ABORTION CRIMINALIZATION ON THE GROUND. Mexico City is on the verge of decriminalizing abortion. The New York Times story on it is really first-rate. What I like about it is that it makes clear what the effects of the abortion ban are, and women will have large numbers of abortions even under conditions of formal illegality:

Dominated by liberals, Mexico City�s legislature is expected to legalize abortion in a few weeks. The bill would make this city one of the largest entities in Latin America to break with a long tradition of women resorting to illegal clinics and midwives to end unwanted pregnancies ...

Leftists and feminists, meanwhile, have accused opponents of turning a blind eye to reality. They say millions of women here, and indeed throughout much of Latin America, already ignore the law and choose to abort fetuses, often in dingy underground clinics or the private homes of midwives. They risk infection, sterility and sometimes death.

�Women are dying, above all poor women, because of unsafe abortions,� said Mar�a Consuelo Mej�a, the director of Catholics for the Right to Decide. �What we would like is that these women never have to confront the necessity of an abortion, but in this society it�s impossible right now. There is no access to information, to contraceptives. Nor do most women have the power to negotiate the use of contraceptives with their partners.�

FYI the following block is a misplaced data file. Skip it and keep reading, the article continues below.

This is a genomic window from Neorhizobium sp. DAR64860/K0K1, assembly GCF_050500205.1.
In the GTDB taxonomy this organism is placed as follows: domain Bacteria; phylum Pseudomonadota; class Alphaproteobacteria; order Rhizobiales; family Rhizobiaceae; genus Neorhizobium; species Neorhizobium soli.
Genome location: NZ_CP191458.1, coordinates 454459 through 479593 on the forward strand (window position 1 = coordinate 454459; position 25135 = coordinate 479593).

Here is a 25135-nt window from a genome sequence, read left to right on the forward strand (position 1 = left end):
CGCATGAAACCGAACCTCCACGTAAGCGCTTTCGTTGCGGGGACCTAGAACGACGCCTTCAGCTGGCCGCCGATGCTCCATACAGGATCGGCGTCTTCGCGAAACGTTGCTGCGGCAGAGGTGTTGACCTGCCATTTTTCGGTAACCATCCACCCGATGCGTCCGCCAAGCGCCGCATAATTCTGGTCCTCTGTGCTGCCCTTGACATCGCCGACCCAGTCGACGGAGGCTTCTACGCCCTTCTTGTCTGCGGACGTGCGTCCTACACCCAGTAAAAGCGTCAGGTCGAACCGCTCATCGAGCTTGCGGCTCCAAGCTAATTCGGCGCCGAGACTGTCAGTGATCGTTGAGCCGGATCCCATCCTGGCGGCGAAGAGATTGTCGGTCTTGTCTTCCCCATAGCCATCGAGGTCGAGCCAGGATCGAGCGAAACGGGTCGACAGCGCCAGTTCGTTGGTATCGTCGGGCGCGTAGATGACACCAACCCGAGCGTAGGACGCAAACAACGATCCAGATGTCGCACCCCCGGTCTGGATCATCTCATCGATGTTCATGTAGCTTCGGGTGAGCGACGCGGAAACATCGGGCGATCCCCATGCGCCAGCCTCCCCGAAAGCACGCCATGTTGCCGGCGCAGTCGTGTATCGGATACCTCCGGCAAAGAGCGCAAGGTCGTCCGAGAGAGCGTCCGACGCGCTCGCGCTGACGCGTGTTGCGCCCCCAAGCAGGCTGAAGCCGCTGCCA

The key question of abortion policy is always not whether women will get abortions, but whether non-affluent women will have access to safe abortions. It's strongly in the interests of the forced pregnancy lobby to ignore this reality, because once you do take it into account, abortion criminalization is essentially indefensible.

Another interesting aspect of the article is the reaction of pro-criminalization elites: "[Calderon's] health minister and other surrogates in the conservative National Action Party, however, are in the thick of it. They have proposed streamlining adoption laws, improving sex education, and providing subsidies to unwed mothers as alternatives." This makes them more serious than most of their American counterparts, at least. But I would ask the same question I would of "Feminists For Life": if you favor these things, what's stopping you? Why are they merely "alternatives," particularly given what an ineffective tool criminalization is when it comes to preventing abortions? And, again, the answer is that American criminalization regimes are about a lot more than protecting fetal life.

--Scott Lemieux

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